Gary Neville played his entire career for one club, Manchester United.

He also played for England more than any other right back.

Neville said his greatest source of motivation was indignation.

It provided fuel for him to go beyond what was reasonable.

To have a cause to get angry about.

For Neville it was Liverpool fans, Manchester City, or the FA.

For people in advertising, the cause depends on what we’re working on.

Shirley Polykoff was a young copywriter working on Clairol in the 1950s.

In those days, dying your hair blonde was a thing nice girls didn’t do.

In fact there were many things nice girls weren’t supposed to do.

For Polykoff it was stifling.

She decided to turn it on its head.

She wrote the line “Is it true, blondes have more fun?”

Everyone knew exactly what that was about.

It was about do they have more sex?

Polykoff worked herself up into a state of anger about all the dull stuffy old people who wanted everyone to live like them.

She didn’t see why she should live according to their rules.

They never really lived, they just gossiped.

Well, while they were gossiping, blondes were living.

Doing what those other women wished they had the nerve to do.

The campaign was such a success, she took it further.

Her next campaign had the line “If I only have one life to live, let me live it as a blonde.”

Making the point that it was no good waiting until it was too late.

Too late to wish you’d done all the things that blondes are actually doing.

It’s hard to imagine now, the impact that had on the young women of the 1950s.

Dying your hair blonde became a statement of rebellion.

A sign of independence.

One young woman who was moved by that campaign to dye her hair was Betty Friedan.

Several years later she would write ‘The Feminine Mystique’.

The book that kick-started the feminist revolution of the 1960s.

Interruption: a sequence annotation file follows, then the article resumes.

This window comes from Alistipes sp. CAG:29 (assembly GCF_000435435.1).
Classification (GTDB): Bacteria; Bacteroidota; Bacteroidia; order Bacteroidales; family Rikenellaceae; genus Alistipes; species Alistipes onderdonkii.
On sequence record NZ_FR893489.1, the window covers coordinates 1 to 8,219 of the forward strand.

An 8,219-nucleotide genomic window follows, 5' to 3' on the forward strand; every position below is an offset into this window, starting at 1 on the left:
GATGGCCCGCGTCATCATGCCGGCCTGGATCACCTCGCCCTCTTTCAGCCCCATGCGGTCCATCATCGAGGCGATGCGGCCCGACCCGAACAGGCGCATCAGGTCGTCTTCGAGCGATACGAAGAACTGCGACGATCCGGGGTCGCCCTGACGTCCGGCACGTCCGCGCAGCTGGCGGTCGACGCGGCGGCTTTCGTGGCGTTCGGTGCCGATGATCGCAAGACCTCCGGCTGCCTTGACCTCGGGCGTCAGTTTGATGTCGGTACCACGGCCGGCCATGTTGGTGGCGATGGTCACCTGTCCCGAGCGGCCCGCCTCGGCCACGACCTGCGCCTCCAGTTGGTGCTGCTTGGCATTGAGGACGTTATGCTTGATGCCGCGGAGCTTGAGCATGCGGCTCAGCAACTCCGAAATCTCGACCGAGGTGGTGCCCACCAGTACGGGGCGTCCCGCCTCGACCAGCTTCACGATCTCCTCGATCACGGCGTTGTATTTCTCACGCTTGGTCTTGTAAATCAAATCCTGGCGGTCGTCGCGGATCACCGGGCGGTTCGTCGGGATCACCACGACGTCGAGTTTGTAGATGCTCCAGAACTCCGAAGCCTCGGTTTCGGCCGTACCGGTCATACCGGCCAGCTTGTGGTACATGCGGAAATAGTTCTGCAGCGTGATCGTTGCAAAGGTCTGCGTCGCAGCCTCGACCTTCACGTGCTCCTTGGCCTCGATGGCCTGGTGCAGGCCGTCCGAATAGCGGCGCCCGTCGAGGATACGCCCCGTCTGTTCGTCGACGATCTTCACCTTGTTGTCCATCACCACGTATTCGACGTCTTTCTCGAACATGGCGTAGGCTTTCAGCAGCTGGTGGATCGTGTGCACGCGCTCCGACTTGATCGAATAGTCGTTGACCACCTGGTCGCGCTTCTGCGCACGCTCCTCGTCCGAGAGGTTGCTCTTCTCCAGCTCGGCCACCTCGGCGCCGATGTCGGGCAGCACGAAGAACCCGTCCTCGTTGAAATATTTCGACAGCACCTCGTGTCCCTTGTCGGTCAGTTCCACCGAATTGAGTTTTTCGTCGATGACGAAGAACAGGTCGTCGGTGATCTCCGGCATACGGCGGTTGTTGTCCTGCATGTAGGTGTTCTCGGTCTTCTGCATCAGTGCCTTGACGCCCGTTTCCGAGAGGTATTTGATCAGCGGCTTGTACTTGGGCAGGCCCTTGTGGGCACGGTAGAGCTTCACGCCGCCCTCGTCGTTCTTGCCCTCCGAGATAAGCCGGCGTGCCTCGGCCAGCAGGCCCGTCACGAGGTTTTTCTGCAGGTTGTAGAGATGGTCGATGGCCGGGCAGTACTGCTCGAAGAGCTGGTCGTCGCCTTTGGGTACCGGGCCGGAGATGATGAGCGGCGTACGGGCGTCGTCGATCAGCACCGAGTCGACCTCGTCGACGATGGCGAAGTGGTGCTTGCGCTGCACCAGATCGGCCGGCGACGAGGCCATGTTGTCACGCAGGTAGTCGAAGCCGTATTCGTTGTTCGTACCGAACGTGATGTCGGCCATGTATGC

That advertising captured the anger that she felt.

It tapped into the frustration of a generation of young women.

Years later, another young copywriter used anger as her motivation.

Ilon Specht was working on the L’Oreal account in the early 1970s.

She was sick of women being treated as mere objects by men.

Men who thought a woman’s sole function was to be cute and giggly.

Men who would cross out the word ‘woman’ in her copy and substitute the word ‘girl’.

Who thought the limit of her ambition should be to make some man happy.

All of that made Ilon Specht angry.

She didn’t buy hair colour just to please men.

She bought hair colour to please herself.

And so what, if L’Oreal cost more than other hair colours.

Why shouldn’t she spend her money how she wanted?

She thought the answer to “Why would you pay more?” was exactly the same as the answer to every question in a woman’s life.

The line she wrote was “Because I’m worth it.”

Inside that line is the reason for any woman to do anything.

Not because she needs permission, not because she needs to justify it.

It’s her money she’s spending.

She earned it.

She deserves it.

She’s damn well worth it.

Which is the reason every female celebrity was happy to appear in those ads.

They all knew exactly what that felt like.

And they knew every other woman did, too.


Properly directed, there’s a lot of positive energy in anger.